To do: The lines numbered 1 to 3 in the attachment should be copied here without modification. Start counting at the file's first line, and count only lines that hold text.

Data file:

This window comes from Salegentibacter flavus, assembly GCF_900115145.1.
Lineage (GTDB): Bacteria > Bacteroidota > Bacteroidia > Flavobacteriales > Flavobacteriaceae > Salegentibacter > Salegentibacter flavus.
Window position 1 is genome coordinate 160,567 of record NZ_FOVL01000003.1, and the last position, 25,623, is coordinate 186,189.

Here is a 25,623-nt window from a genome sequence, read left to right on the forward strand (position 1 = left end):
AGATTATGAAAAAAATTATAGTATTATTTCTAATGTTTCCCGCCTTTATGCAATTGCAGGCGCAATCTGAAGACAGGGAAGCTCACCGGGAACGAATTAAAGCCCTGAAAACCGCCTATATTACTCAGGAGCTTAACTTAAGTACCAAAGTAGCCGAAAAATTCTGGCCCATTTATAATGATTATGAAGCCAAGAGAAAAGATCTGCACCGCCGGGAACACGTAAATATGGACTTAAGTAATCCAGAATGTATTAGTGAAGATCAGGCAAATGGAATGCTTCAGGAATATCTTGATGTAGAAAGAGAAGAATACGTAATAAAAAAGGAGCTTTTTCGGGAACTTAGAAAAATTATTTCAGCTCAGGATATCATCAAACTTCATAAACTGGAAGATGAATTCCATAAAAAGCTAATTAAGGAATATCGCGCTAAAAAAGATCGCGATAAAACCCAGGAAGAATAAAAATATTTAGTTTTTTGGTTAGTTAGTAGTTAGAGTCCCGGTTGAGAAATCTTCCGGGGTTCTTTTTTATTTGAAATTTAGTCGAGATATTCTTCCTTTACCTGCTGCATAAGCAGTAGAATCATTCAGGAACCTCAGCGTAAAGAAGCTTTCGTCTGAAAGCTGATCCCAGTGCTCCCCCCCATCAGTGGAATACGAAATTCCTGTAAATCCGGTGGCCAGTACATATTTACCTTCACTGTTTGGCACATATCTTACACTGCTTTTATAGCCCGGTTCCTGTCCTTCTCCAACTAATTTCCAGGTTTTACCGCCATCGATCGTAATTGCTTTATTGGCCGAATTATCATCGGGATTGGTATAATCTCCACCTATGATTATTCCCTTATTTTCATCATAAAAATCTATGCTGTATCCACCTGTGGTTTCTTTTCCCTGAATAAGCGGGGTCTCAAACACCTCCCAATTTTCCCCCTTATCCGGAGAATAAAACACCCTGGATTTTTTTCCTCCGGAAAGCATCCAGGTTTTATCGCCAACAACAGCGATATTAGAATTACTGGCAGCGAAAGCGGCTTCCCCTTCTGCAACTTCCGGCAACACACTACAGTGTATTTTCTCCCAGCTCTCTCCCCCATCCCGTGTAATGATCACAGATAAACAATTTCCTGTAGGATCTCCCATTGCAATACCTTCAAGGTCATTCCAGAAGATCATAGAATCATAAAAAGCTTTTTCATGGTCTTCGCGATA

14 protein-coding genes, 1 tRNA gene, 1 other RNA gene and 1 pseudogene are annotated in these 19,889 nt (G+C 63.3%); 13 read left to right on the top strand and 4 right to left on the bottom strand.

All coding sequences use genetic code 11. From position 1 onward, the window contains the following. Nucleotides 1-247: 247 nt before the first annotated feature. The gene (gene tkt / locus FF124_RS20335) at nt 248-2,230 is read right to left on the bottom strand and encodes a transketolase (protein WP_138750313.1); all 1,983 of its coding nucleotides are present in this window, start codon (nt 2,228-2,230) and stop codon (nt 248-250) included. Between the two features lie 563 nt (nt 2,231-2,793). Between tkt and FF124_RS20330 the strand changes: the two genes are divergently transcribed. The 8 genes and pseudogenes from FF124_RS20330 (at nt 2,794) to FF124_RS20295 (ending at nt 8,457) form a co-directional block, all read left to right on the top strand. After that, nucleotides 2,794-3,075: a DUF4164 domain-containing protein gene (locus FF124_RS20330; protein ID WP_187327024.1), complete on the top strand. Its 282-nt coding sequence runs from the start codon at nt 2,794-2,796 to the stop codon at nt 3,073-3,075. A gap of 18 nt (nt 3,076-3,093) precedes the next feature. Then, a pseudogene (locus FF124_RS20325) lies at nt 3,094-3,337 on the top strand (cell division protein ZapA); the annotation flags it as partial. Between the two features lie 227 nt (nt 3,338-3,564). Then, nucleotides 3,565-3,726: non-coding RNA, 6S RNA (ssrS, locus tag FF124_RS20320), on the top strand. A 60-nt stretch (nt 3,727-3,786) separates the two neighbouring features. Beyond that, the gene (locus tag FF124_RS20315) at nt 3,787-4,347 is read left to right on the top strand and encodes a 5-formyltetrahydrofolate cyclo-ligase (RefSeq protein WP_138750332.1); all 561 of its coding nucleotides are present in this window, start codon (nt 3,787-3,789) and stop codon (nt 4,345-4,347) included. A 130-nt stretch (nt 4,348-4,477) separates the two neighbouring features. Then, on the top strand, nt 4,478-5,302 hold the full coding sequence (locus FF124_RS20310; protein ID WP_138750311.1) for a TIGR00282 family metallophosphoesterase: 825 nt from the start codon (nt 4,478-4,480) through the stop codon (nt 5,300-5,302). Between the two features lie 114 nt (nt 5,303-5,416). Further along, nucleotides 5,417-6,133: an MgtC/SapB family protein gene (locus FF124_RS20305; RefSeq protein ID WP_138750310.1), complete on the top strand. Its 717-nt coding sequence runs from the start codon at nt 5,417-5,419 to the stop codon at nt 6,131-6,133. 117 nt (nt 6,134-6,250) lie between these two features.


This window comes from Salegentibacter flavus, assembly GCF_900115145.1.
Lineage (GTDB): Bacteria > Bacteroidota > Bacteroidia > Flavobacteriales > Flavobacteriaceae > Salegentibacter > Salegentibacter flavus.
Window position 1 is genome coordinate 160,567 of record NZ_FOVL01000003.1, and the last position, 25,623, is coordinate 186,189.